My Container Garden: The Season is Over

This spring, frustrated by the lack of any good growing space in our yard, we decided to give a container garden a try.  We bought up a whole bunch of pots to put everything in, got some good potting soil, and planted away.  Once we were done, we planted a couple pots of tomatoes, a couple pots of cucumbers, a longish pot of green beans, a pot of green peppers, a longish pot of carrots, two pots of onions, and two large pots of potatoes.

Last weekend, with the low temperatures in the forecast dipping below the 32 degree mark, we decided it was a good time to pull up the root vegetables, and pick anything that was ripe.  Considering the few silly things we did, and the terribly hot summer we had, I think we did O.K.

Container Garden Harvest

In the picture, you can see some of what we pulled up last weekend. I wasn’t quick enough on the camera trigger to get pictures of the carrots or peppers before they got taken into the house. Also not pictured are any of the cucumbers, beans, or tomatoes we’ve harvested throughout the summer, or any of 10 or so potatoes that we pulled out from the bottom of the potato bag in August.

Overall, I’d have to say that I was slightly disappointed with the harvest.  None of the onions grew to very good size.  What cucumbers we did harvest were all seeds and no flesh.  The heat really played havoc on most of the plants in the containers.  There were several weeks where the plants really needed to be watered every night, but we were either gone, or didn’t get home in time to do it.  I also made the mistake of planting a few too many plants in some of the containers, and I think they got crowded which stunted their growth.

The quality of what we got, however, was pretty good.  Fresh potatoes taste nothing like what you get from the store, they’re so buttery and sweet.  The onions, while small, were very good as well.  My wife made a salsa with some of the tomatoes and onions, and it was very, very good.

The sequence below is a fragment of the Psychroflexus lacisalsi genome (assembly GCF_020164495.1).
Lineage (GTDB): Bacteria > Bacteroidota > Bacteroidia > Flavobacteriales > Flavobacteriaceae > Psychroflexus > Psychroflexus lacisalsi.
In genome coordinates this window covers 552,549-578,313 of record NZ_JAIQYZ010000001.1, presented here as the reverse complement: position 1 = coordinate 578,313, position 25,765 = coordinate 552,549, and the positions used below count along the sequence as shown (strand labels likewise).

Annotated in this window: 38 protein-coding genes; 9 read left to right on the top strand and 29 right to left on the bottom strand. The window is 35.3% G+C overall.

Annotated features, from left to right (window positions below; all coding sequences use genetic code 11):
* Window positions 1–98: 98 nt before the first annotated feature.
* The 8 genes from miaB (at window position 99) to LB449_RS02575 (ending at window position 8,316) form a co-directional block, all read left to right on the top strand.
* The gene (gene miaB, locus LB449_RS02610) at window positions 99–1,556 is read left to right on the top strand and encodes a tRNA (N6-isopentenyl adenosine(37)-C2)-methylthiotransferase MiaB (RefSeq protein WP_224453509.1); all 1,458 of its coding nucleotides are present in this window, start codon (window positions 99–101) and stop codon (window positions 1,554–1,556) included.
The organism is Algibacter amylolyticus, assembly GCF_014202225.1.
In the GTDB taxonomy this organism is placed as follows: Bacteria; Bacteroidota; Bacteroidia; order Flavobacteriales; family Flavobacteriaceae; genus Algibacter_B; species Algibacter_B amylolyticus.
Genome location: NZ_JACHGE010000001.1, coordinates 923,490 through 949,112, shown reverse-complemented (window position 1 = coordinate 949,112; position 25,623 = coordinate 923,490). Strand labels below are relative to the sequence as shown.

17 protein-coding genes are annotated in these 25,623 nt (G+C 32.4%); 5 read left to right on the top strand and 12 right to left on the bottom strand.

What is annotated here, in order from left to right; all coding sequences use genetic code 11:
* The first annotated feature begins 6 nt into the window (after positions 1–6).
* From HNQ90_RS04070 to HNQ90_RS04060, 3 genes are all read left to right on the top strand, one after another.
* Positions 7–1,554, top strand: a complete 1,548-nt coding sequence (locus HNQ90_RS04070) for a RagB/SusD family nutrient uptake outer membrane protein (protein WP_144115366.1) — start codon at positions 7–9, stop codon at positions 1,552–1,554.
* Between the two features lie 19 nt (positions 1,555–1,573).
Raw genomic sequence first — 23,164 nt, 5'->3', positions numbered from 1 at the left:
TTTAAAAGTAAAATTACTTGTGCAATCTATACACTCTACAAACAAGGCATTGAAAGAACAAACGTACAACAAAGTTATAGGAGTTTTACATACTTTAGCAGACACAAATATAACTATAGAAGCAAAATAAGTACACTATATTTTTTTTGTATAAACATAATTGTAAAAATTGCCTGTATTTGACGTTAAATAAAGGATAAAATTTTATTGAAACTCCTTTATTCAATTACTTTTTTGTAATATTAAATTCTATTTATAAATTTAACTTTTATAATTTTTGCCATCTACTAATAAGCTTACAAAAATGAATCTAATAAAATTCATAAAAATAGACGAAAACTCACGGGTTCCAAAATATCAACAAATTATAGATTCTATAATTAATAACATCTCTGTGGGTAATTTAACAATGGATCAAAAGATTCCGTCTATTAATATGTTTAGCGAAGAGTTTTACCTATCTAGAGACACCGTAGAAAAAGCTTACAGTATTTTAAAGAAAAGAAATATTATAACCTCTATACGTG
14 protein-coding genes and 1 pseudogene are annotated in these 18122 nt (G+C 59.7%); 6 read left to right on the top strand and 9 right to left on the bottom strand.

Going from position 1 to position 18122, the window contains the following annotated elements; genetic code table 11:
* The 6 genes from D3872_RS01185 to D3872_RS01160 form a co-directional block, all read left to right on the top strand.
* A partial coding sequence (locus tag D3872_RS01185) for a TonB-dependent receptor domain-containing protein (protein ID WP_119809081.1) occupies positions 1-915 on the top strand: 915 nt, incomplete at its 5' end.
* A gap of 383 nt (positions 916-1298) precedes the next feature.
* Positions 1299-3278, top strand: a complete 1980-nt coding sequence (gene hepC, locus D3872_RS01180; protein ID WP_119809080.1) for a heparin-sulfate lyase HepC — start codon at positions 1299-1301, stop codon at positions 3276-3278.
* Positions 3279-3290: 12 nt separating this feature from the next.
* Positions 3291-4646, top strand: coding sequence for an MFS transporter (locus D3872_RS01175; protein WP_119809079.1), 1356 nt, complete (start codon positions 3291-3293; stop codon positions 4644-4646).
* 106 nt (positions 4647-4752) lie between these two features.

I’ve already got a pretty good mental list of the things that I’ll be changing next year.

  • We get such a short growing season here, that I either need to start the seeds much earlier in the house, or just spend the money and buy greenhouse plants when it’s time to plant.
  • I’ll have to be careful to reduce the number of plants in the pots as well, to cut back on the crowding issue we had.
  • I’m also thinking about building a few planters attached to the deck so I don’t have to buy any more pots.  Of course, I could try and find some second hand pots as well.
  • The soil we use may have to change a bit as well.  The stuff we bought this year, while good potting soil, just didn’t seem to keep it’s consistency very well.  Part of that may have been the need for more watering.
  • I’ll be changing the mix of plants that I plant as well.  The cucumbers didn’t seem to take to containers all that well, so I might cut those in half.  I’d also like to add a few more tomato plants, and a few more varieties of peppers.  We only planted green peppers this year, but I’d like to try some jalapeno, and maybe another variety of hot pepper.

How did your garden turn out this year?  Do you plant in a garden or in containers?


I Feel So Small

Occasionally, I feel so very small.  I’ll try and explain. (Also, excuse me a bit, as this is only vaguely about money and finance, but please read to the end.)